In the UK, Ivabradine has been used to treat patients with POTS symptoms with good effect. Ivabradine acts by reducing the heart rate in a mechanism different from that of beta blockers and calcium channel blockers, two commonly prescribed antianginal drugs. It is classified as a cardiotonic agent.

  • Anti-anxiety medications, such as alprazolam (Xanax), lorazepam (Ativan), and clonazepam (Klonopin), can be used to combat imbalances of adrenaline usually seen with POTS patients.
  • Angiotensin converting enzyme inhibitors, or ACE inhibitors, are used to increase vascular capacity, cardiac output, and sodium and water excretion.
  • Clonidine can work in patients with reduced sympathetic activity. Clonidine lowers catecholamine(epinephrine and norepinephrine) production. This appears paradoxical, as Clonindine is normally associated with reduced sympathetic drive through a2 adrenoreceptor stimulation.
  • Disopyramide (Norpace) is an antiarrhythmic medication that inhibits the release of epinephrine and norepinephrine.
  • Erythropoietin, used to treat anemia via intravenous infusion, is very effective at increasing blood volume. It is seldom used, however, due to the dangers of increasing the hematocrit, the inconvenience of intravenous infusion, and its prohibitively expensive cost.
  • Pregabalin (Lyrica), an anticonvulsant drug, has been shown to be especially effective in treating neuropathic pain associated with POTS. In fact, Lyrica was the first and, for its first year on the market, the only prescription drug approved by the FDA to treat fibromyalgia. Some POTS patients also report improvement in concentration and energy while on Lyrica.
  • Pseudoephedrine and phenylephrine, over-the-counter decongestants, increase vasoconstriction by promoting the release of norepinephrine.
  • Pyridostigmine (Mestinon), inhibits the breakdown of acetylcholine, promoting autonomic nervous system activity. It is especially effective in patients exhibiting symptoms of excessive sympathetic activity.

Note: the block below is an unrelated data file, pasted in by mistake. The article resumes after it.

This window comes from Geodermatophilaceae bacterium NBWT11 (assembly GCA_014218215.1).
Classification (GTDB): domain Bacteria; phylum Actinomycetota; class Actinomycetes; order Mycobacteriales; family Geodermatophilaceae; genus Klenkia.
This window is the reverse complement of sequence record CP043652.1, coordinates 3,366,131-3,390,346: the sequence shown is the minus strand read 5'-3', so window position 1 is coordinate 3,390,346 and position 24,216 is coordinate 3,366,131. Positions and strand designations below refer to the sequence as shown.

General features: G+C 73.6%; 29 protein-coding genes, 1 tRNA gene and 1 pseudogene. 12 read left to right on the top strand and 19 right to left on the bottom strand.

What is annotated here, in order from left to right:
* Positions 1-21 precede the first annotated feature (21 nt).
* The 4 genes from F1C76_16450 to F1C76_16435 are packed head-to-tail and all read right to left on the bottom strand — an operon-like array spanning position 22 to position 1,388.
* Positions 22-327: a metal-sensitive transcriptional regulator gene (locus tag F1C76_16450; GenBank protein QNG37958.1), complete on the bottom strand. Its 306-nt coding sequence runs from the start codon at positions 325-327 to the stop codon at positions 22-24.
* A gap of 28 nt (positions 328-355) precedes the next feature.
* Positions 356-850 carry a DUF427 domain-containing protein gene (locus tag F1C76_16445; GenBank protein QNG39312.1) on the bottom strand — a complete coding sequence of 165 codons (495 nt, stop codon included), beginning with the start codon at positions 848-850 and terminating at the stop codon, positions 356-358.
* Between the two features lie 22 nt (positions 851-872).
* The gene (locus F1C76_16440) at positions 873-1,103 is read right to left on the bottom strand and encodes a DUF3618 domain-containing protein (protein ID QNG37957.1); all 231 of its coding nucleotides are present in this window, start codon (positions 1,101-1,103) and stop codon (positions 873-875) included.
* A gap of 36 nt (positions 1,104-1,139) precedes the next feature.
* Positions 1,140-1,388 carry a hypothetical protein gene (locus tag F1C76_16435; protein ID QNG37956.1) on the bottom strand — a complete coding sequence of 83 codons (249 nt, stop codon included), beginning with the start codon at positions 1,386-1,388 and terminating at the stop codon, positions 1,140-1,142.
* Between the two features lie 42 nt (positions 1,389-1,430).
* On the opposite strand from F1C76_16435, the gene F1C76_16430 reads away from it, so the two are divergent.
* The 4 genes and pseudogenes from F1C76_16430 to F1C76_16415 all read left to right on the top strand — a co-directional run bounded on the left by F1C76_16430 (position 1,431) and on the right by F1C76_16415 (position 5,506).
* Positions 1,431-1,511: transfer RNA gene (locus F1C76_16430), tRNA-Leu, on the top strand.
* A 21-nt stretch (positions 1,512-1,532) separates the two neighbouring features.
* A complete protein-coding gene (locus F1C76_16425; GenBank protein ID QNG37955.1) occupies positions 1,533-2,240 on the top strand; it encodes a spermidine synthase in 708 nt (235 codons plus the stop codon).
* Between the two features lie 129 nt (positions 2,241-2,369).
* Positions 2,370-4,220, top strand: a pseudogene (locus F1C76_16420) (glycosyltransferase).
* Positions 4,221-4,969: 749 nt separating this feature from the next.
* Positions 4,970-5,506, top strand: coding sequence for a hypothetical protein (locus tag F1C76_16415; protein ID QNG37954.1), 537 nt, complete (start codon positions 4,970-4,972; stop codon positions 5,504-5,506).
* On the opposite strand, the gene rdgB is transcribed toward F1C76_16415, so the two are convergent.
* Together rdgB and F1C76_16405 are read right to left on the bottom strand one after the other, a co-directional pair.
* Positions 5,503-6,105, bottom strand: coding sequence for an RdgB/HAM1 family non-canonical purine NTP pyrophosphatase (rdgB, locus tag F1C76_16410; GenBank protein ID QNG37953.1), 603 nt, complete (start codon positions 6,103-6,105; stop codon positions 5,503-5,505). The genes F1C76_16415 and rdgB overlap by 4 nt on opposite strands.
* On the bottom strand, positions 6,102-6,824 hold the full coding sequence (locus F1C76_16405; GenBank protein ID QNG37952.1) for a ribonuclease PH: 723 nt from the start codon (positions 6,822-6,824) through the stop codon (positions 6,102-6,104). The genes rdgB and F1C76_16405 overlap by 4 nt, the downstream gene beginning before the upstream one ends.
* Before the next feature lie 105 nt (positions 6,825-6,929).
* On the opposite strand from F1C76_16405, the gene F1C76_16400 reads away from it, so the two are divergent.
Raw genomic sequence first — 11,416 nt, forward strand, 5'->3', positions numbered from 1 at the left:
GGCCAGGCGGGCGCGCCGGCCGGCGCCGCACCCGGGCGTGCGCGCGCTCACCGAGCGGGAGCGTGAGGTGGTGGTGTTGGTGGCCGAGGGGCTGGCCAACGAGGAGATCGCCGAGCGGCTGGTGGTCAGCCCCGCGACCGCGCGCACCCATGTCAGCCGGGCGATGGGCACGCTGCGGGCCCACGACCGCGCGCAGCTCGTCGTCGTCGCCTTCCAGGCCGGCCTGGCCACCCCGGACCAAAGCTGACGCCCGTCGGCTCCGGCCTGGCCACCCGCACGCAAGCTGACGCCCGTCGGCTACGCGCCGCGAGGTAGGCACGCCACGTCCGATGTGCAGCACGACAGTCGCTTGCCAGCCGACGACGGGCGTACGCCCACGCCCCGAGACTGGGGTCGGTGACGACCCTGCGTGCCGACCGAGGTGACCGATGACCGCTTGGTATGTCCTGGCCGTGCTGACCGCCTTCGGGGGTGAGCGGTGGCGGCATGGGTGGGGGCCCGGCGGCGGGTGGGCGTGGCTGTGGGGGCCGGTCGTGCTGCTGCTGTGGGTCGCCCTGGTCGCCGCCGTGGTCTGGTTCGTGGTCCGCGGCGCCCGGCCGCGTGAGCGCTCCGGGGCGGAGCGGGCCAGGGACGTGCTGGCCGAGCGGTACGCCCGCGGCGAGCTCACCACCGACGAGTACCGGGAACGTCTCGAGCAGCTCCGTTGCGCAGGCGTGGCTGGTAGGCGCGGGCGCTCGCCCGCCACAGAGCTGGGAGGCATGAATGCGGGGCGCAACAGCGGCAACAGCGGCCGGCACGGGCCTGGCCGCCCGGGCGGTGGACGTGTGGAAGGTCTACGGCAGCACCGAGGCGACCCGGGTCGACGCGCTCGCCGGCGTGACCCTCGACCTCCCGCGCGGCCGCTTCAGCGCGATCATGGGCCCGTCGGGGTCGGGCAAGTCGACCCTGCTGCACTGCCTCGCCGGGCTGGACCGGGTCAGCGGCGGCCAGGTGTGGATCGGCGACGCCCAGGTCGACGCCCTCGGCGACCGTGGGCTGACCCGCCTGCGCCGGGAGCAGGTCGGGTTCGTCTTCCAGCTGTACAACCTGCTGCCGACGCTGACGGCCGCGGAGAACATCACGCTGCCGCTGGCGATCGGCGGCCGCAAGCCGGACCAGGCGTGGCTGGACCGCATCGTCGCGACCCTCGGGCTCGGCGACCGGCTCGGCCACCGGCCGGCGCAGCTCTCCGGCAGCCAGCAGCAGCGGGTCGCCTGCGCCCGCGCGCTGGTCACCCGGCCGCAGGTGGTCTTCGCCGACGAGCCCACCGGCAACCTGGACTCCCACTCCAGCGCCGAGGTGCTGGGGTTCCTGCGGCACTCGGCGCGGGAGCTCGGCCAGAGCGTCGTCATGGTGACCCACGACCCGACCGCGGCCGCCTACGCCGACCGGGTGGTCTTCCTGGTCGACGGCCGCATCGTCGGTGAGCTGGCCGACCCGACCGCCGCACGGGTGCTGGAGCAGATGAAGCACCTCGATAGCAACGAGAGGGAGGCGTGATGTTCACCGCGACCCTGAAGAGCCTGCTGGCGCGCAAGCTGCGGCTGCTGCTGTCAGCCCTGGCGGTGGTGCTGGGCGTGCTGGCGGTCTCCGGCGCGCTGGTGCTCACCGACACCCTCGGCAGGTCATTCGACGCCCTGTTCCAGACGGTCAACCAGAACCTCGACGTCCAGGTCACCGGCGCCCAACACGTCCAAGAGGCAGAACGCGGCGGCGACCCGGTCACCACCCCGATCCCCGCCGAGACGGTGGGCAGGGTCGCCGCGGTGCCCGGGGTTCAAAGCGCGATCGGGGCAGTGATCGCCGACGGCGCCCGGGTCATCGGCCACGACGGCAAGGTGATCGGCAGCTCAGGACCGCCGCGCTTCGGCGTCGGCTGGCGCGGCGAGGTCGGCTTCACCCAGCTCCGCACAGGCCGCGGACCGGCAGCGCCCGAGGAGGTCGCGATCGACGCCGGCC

• Theophylline, a drug used to treat respiratory diseases such as COPD and asthma, is occasionally prescribed at low doses for POTS patients. Theophylline increases cardiac output, increases blood pressure, and stimulates epinephrine and norepinephrine production. Due to its very narrow therapeutic index, Theophylline is known to cause a wide variety of side-effects and even toxicity.
  • Women who report a worsening of symptoms during menstruation will often use combined (containing both estrogen and progestin) forms of hormonal contraception to prevent hormonal changes and an aggravation of their condition.
  • IVIG (Intravenous Immunoglobulin) infusions may be helpful for patients whose POTS is caused by autonomic neuropathy associated with Guillain Barre Syndrome, Chronic Inflammatory Demyelinating Polyneuropathy (CIDP), Sjogren's Syndrome or other autoimmune diseases.
  • Dihydroergotamine or DHE may be useful in some patients as a selective venoconstrictor through serotoninic receptor agonism.

Recently it has become a popular belief that medical marijuana may have positive effects on POTS patients. However, there is little evidence supporting its efficacy, and the active constituents of marijuana are often associated with postural hypotension.

There are anecdotal reports of benefit being derived from Horse Chestnut seed extract (Aescin), Rehmannia glutinosa, Licorice root, and Ruscus aculeatus (Butcher Broom) however there is currently no research to support the efficacy of these herbal remedies that is specific to POTS.

Read more about this topic:  Postural Orthostatic Tachycardia Syndrome, Treatment